After several years of increasing overlap with the Academy Awards, the Independent Film Spirit Awards will supply a counterpoint to the Oscars at its annual ceremony on Saturday.
The 31st annual Spirit Awards will kick off at 5 p.m. EST Saturday from its customary seaside tent in Santa Monica, California. The Spirits are always an informal, indie antidote to Sunday's Oscars, but this year, the contrast between the back-to-back awards is starker than usual.
Whereas the Oscars are dealing with a second straight year of all-white acting nominees, the Spirit Awards — which celebrate films made for $20 million or less — have five non-white acting nominees out of 20. That includes the passed-over Idris Elba and his young co-star, Abraham Attah, from Cary Fukunaga's "Beasts of No Nation."
Though Spirit and Oscar winners have in recent years largely aligned in acting and best picture categories, this year, only one best-picture Oscar nominee is up for the Spirit Awards' top honor - Best Feature. Tom McCarthy's newspaper drama "Spotlight" is expected to be the big winner Saturday, where it will compete without the competition of larger budget Oscar favorites "The Revenant" or "The Big Short," neither of which qualified for the Spirits.
The Spirit Best Feature nominees are:
Spotlight - "Writer-director Tom McCarthy’s “Spotlight” puts the high beams on the Boston Globe’s 2002 exposé of the Roman Catholic Church’s institutional protection of sexually abusive priests. Michael Keaton plays the paper’s investigative-team leader, and other good actors, including Mark Ruffalo, Rachel McAdams, Stanley Tucci, Liev Schreiber, Brian d’Arcy James, and Neal Huff, also make their marks," wrote The Christian Science Monitor's movie critic Peter Rainer.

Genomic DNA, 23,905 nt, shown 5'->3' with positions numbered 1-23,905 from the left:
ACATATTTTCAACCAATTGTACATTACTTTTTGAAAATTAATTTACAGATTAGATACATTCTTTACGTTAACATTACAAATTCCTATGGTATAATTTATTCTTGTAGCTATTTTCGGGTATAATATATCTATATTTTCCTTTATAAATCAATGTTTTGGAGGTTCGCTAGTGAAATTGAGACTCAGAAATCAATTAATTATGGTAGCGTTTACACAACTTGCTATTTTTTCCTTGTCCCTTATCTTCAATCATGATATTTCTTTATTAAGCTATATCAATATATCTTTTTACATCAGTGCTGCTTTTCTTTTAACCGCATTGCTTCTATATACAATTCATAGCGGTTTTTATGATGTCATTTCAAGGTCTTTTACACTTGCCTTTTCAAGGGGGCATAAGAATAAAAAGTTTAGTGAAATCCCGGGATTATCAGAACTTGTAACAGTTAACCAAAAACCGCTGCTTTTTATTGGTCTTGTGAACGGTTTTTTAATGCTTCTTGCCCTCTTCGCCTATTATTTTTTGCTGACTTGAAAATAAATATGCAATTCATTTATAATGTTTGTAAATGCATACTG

Carol - "Todd Haynes’s “Carol,” based on the 1952 novel by Patricia Highsmith (written under a pseudonym and titled “The Price of Salt”), is a sort of companion piece to his “Far From Heaven,” which was also about sexual repression in postwar America. Like that movie, I think “Carol” is a repressed movie about repression, carefully appointed on the outside, chilly inside," wrote The Christian Science Monitor's movie critic Peter Rainer.
Beasts of No Nation - "Writer-director Cary Joji Fukunaga turns up the temperature on these atrocities – too much so, I think. Attah is an industrious little actor, but his fall from innocence is not delineated with the same force as the carnage. The film in the end seems more of an expertly orchestrated blood bath than a full-scale tragedy," wrote The Christian Science Monitor's movie critic Peter Rainer.
Tangerine - "Fired by zesty performances that crackle and burn with energy, Tangerine is a bittersweet affair underpinned by a winning sense of empathy and affection. Amid the rank artificiality of LA, there is real tenderness and between these characters a camaraderie that takes the harsher edges off their often bleak circumstances. Rodriguez and Taylor are a terrific double act, their on-screen chemistry providing both laugh-out-loud comedy and moving melancholia. Baker brings the same nonjudgmental approach that characterised his Independent Spirit awards prize-winner Starlet, while an in-your-face soundtrack pumps up the volume to boisterous effect," wrote The Guardian film critic Mark Kermode.
"Spotlight" has already been chosen by the Spirits for this year's Robert Altman Award, which honors a film's ensemble cast.
The only Oscar acting favorite likely to win Saturday, too, is Brie Larson from "The Room." Other nominees pull from Todd Haynes' "Carol" (a leading six nods, including Cate Blanchett and Rooney Mara for best actress) and Sean Baker's four-time nominated "Tangerine" (including stars Kitana Kiki Rodriguez and Mya Taylor).
For the second straight year, the Spirit Awards will be broadcast live on IFC. Hosting are Kate McKinnon from "Saturday Night Live" and the comedian Kumail Nanjiani.